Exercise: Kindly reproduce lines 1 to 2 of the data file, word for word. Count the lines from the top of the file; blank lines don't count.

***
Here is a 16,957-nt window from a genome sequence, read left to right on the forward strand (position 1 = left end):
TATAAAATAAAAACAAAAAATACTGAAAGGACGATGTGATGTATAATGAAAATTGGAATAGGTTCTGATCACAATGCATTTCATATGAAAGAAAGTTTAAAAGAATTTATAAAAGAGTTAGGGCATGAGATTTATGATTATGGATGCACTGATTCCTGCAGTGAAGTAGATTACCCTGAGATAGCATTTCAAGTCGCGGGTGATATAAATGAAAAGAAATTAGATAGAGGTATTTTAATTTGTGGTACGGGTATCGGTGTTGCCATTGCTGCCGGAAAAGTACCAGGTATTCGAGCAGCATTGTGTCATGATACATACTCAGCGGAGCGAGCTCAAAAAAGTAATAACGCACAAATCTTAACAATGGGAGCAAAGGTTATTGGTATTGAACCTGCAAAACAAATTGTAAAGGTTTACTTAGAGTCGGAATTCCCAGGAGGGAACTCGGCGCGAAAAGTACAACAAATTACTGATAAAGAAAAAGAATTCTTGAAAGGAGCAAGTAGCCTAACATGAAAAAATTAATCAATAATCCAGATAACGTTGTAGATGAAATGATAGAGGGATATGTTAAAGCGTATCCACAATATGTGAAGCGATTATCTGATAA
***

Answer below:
Here is a 16,957-nt window from a genome sequence, read left to right on the forward strand (position 1 = left end):
TATAAAATAAAAACAAAAAATACTGAAAGGACGATGTGATGTATAATGAAAATTGGAATAGGTTCTGATCACAATGCATTTCATATGAAAGAAAGTTTAAAAGAATTTATAAAAGAGTTAGGGCATGAGATTTATGATTATGGATGCACTGATTCCTGCAGTGAAGTAGATTACCCTGAGATAGCATTTCAAGTCGCGGGTGATATAAATGAAAAGAAATTAGATAGAGGTATTTTAATTTGTGGTACGGGTATCGGTGTTGCCATTGCTGCCGGAAAAGTACCAGGTATTCGAGCAGCATTGTGTCATGATACATACTCAGCGGAGCGAGCTCAAAAAAGTAATAACGCACAAATCTTAACAATGGGAGCAAAGGTTATTGGTATTGAACCTGCAAAACAAATTGTAAAGGTTTACTTAGAGTCGGAATTCCCAGGAGGGAACTCGGCGCGAAAAGTACAACAAATTACTGATAAAGAAAAAGAATTCTTGAAAGGAGCAAGTAGCCTAACATGAAAAAATTAATCAATAATCCAGATAACGTTGTAGATGAAATGATAGAGGGATATGTTAAAGCGTATCCACAATATGTGAAGCGATTATCTGATAA